GCSE languages crisisDate: 06.03.2019
Foreign language learning is at its lowest level in UK secondary schools since the turn of the millennium, with German and French falling the most.
BBC analysis shows drops of between 30% and 50% since 2013 in the numbers taking GCSE language courses in the worst affected areas in England.
A separate survey of secondaries suggests a third have dropped at least one language from their GCSE options.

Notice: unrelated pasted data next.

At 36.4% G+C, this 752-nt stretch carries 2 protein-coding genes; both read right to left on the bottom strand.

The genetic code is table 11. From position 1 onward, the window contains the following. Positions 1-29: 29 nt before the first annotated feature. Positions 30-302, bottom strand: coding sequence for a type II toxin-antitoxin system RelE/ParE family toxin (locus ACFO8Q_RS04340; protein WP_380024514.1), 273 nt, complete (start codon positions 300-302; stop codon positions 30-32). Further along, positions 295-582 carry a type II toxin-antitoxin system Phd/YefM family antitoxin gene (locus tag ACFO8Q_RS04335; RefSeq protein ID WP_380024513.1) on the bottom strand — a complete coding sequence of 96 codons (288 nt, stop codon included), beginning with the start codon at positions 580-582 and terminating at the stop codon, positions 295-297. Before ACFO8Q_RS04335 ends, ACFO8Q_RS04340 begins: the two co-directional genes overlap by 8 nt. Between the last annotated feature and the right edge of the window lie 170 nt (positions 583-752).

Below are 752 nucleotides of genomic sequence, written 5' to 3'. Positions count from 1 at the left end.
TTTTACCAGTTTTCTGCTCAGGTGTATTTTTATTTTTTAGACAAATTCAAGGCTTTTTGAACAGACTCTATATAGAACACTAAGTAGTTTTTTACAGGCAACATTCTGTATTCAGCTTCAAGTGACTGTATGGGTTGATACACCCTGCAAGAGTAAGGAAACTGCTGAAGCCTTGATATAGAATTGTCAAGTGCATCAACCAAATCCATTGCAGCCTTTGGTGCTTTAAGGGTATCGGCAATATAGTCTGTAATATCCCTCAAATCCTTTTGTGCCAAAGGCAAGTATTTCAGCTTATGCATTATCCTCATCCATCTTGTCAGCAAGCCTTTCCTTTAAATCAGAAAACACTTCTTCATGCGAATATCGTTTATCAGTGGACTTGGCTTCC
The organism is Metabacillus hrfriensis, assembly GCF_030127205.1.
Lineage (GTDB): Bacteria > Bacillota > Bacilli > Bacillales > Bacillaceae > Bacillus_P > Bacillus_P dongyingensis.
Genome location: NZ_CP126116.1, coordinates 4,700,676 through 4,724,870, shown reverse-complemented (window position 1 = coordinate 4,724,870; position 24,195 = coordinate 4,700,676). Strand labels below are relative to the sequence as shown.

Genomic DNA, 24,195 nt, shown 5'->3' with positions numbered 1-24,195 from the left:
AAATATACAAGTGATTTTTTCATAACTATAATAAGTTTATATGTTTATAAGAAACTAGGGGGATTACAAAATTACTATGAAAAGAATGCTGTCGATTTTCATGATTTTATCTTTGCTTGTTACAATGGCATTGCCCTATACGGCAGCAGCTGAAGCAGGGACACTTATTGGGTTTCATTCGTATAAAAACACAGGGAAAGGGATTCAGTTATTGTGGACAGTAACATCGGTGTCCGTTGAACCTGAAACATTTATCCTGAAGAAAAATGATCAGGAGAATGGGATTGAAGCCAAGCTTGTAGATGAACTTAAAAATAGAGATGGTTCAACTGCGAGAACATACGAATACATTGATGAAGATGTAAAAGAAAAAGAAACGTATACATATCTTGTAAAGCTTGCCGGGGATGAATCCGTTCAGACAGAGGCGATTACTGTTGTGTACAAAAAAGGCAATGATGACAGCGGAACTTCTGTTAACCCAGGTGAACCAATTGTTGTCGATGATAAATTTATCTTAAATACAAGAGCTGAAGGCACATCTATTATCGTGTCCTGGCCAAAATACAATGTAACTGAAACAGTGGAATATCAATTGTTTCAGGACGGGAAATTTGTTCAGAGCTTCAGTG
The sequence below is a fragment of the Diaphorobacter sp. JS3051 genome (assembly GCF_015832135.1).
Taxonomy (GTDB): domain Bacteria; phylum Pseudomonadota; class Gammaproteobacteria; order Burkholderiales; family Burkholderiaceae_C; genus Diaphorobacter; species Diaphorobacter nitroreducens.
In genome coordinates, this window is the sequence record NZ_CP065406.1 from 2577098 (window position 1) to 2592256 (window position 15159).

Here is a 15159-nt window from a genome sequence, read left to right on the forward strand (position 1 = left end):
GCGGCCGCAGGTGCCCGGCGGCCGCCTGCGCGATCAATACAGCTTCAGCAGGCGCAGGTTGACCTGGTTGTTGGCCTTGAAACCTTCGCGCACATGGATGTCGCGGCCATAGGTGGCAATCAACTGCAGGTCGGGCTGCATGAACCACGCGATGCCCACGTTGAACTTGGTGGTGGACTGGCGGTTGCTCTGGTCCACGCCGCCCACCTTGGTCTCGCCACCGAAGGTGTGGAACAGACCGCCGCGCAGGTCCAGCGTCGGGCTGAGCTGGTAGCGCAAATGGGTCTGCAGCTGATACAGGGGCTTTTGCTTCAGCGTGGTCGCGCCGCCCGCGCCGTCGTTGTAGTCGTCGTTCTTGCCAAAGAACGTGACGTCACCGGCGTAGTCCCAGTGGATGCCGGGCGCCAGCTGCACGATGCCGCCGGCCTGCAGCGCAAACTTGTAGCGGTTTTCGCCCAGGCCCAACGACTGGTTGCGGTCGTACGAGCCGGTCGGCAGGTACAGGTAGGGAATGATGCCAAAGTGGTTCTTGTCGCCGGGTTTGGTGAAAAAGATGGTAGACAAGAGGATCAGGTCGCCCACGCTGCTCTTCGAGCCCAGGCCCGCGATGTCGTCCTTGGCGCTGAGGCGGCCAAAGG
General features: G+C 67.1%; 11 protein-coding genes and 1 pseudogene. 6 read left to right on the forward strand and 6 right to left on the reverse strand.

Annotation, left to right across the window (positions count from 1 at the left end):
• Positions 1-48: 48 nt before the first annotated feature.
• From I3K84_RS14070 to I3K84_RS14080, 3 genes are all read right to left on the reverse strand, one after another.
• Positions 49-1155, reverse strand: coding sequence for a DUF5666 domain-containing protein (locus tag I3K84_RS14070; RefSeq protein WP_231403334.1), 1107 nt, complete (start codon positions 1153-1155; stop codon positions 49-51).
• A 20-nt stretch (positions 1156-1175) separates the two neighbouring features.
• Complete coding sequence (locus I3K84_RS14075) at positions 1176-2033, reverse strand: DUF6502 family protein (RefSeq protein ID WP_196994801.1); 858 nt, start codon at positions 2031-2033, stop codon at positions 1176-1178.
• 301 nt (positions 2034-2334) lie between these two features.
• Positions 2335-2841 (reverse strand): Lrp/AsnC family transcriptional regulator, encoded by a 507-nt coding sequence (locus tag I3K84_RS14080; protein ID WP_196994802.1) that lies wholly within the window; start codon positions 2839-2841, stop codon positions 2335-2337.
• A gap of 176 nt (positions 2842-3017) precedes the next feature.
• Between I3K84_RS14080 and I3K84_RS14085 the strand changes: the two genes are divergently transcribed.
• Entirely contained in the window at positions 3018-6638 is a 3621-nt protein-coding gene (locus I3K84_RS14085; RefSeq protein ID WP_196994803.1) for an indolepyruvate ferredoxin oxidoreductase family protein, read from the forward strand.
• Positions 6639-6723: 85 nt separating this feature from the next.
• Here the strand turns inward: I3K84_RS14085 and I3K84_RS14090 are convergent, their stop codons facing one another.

Figures for Wales showed that GCSE language entries fell by 29% over five years, and 35% of schools have dropped at least one language from their options at GCSE.
In Northern Ireland, the numbers taking modern languages at GCSE have fallen by 40% since 2003, with 45% of schools saying they have cut the numbers of specialist language teachers in the past five years.
Pupils in Scotland do not sit GCSEs or A-levels, but entries for the comparable exams - National 4 and 5 and Highers - are included in the analysis. These show that there has been a 19% decline in language entries there at National 4 and 5 level since 2014.